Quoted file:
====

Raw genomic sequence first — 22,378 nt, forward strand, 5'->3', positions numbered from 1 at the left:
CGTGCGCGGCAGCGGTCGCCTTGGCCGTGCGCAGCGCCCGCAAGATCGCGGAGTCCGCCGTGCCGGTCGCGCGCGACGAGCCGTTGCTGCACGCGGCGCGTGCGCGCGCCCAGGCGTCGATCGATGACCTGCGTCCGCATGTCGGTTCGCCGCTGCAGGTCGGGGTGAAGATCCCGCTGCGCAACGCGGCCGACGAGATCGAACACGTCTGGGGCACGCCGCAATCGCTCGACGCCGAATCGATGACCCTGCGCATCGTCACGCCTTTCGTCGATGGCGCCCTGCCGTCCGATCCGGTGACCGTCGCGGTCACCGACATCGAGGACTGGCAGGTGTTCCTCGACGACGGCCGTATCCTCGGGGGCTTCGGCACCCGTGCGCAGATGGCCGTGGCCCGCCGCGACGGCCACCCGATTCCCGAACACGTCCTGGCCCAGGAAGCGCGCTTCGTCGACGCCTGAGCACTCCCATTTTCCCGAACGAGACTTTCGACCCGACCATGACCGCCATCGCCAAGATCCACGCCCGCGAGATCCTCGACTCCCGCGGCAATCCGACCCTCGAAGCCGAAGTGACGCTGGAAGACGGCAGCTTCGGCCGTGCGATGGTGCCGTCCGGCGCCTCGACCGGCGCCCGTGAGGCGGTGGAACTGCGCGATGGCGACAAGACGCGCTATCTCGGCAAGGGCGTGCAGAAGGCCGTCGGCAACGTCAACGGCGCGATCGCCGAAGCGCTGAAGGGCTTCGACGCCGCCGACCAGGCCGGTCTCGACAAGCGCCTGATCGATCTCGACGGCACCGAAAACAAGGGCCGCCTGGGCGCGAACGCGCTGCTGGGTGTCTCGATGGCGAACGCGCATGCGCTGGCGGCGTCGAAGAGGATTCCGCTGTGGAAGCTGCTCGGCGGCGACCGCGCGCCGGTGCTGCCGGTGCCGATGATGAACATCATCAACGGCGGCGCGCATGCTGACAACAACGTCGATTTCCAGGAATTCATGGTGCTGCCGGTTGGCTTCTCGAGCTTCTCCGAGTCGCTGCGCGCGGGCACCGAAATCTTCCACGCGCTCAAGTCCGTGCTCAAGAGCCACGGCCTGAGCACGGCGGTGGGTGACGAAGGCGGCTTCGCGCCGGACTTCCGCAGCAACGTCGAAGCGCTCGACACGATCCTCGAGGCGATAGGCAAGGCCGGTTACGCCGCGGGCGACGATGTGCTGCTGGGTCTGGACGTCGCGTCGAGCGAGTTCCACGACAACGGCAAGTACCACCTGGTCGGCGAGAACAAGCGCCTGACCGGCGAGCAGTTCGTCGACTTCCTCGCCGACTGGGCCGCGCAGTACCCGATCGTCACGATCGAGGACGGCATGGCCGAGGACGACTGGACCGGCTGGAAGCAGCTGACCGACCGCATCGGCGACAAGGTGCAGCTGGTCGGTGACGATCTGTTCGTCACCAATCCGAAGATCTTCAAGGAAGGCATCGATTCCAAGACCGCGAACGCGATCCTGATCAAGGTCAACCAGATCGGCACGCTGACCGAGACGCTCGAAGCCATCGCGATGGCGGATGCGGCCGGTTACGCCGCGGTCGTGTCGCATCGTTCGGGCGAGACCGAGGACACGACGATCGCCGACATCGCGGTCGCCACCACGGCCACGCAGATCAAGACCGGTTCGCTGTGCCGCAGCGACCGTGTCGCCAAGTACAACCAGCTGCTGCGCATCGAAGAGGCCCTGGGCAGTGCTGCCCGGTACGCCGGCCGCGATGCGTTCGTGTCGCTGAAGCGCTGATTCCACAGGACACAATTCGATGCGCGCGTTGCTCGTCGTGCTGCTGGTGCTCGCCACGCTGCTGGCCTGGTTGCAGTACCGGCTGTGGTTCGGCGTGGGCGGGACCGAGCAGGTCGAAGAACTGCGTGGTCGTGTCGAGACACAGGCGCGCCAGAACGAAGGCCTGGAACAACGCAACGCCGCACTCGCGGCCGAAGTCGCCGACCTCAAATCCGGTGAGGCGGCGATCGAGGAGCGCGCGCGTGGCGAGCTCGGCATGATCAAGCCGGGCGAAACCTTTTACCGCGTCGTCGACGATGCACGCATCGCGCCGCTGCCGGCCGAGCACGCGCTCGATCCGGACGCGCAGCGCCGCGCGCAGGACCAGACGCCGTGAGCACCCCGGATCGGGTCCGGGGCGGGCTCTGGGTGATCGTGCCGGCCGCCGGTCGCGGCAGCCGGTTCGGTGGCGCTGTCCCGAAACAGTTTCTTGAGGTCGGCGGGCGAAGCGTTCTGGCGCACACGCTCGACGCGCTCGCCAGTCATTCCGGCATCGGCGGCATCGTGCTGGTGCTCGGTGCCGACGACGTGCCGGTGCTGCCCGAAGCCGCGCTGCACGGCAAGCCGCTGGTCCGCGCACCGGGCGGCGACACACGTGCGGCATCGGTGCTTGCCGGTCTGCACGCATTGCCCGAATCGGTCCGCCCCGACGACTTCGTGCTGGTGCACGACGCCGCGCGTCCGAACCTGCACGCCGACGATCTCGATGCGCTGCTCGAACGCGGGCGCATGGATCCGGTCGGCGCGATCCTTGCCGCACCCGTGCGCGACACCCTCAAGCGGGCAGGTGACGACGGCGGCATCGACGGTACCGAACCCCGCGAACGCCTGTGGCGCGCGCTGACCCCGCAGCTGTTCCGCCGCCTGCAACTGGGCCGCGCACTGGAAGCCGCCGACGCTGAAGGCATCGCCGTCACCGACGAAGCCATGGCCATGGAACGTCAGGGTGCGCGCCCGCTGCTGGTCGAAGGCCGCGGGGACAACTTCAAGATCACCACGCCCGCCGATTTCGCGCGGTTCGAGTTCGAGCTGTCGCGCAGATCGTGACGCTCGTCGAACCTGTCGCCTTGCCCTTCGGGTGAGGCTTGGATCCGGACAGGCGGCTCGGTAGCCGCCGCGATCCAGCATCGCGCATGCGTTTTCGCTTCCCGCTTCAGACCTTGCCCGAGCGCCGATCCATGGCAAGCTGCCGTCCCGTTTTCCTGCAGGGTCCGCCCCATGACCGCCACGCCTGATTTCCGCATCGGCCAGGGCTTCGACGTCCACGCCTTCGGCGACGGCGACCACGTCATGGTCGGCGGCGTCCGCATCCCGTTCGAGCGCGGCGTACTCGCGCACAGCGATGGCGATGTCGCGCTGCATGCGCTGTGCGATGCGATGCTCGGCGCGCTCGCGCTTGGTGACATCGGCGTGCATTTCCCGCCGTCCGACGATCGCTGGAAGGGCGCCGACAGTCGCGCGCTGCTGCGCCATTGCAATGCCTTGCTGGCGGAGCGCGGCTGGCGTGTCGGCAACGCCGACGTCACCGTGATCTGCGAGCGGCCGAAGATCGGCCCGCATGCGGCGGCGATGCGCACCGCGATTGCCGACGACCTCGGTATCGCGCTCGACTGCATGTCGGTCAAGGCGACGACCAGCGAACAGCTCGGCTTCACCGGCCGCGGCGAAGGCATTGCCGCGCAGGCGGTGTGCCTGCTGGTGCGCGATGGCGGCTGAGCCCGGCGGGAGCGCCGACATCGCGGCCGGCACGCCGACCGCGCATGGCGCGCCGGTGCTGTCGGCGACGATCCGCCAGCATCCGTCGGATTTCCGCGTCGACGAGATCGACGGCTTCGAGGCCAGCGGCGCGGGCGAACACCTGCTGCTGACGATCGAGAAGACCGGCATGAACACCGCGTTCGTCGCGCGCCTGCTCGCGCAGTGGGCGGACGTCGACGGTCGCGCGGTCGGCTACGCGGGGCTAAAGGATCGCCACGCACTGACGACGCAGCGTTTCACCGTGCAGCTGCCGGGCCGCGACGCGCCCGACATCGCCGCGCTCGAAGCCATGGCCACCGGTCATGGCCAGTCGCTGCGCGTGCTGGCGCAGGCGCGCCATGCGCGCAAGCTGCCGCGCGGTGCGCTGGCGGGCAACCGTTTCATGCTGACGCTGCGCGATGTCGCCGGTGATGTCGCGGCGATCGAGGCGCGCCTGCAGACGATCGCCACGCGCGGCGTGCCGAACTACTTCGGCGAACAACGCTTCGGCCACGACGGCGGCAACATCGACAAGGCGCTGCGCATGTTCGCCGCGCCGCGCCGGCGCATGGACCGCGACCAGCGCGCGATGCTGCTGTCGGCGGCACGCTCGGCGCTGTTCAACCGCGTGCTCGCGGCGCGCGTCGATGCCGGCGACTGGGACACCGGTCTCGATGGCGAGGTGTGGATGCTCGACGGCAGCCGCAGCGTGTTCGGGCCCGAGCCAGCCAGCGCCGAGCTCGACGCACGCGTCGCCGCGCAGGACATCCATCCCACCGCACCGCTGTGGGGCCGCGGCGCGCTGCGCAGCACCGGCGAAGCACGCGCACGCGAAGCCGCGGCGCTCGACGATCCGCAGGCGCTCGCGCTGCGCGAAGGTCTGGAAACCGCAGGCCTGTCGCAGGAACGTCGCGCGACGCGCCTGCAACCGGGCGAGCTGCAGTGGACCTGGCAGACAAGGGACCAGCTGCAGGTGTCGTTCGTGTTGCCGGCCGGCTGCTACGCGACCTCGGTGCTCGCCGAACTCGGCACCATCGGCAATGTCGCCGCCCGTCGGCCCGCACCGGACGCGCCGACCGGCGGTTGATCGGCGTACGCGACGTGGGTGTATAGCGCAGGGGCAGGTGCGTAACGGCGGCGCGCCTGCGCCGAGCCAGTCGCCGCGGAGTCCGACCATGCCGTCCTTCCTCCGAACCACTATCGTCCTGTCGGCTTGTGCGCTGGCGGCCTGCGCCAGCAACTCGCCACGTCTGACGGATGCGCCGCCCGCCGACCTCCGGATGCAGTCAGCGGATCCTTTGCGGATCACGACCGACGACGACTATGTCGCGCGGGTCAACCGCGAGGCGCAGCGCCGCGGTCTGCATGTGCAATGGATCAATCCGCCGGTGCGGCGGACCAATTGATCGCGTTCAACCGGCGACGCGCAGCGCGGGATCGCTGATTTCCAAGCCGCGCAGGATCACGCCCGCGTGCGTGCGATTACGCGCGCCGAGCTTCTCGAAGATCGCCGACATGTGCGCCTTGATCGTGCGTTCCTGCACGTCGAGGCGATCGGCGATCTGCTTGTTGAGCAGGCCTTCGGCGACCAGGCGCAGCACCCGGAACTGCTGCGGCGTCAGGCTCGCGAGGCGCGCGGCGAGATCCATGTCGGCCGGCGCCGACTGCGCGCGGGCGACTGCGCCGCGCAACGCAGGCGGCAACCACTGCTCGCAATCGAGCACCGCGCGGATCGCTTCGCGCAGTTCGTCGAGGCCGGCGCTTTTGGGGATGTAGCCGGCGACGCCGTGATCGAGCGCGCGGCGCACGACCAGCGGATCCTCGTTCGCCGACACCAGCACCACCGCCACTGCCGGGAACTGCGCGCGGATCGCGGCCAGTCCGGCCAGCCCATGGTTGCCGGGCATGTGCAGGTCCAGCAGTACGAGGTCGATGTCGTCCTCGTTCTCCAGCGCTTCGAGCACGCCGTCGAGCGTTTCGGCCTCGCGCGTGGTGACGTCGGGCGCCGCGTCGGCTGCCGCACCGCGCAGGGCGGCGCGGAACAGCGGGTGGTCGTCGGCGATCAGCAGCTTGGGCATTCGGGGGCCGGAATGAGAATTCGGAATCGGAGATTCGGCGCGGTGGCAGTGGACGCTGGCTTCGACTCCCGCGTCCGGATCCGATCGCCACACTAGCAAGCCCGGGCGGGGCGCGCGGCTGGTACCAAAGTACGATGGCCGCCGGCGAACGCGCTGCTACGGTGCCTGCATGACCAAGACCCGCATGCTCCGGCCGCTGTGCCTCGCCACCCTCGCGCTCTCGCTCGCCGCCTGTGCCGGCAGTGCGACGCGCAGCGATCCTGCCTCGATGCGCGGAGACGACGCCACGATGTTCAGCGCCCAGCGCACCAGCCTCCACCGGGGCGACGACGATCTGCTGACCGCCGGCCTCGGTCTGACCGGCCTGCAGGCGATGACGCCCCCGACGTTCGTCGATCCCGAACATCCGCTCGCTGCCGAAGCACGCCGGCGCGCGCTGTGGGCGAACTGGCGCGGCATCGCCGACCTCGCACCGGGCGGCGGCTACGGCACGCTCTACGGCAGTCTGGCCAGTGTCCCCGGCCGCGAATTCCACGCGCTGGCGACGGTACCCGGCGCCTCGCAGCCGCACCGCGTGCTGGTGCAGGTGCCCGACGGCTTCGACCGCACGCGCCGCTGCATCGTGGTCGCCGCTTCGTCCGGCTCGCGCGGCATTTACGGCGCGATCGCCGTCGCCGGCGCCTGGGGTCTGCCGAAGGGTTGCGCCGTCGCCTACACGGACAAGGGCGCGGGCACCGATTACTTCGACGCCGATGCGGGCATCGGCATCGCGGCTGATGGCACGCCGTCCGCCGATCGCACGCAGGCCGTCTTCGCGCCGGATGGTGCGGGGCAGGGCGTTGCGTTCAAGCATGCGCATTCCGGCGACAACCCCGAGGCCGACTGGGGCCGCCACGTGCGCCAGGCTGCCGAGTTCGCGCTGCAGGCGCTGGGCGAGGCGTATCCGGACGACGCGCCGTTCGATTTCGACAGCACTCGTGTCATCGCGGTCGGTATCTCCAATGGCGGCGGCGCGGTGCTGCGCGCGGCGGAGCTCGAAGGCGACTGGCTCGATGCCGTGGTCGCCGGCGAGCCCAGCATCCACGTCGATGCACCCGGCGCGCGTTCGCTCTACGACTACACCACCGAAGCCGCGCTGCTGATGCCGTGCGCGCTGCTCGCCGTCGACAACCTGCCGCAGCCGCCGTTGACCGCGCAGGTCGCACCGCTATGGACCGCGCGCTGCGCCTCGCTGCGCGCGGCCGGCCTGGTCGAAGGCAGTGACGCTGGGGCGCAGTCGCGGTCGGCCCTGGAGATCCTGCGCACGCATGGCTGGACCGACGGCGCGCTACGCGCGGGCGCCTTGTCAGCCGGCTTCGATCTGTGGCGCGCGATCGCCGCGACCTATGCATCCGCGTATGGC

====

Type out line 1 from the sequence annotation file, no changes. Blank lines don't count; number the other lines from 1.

Raw genomic sequence first — 22,378 nt, forward strand, 5'->3', positions numbered from 1 at the left: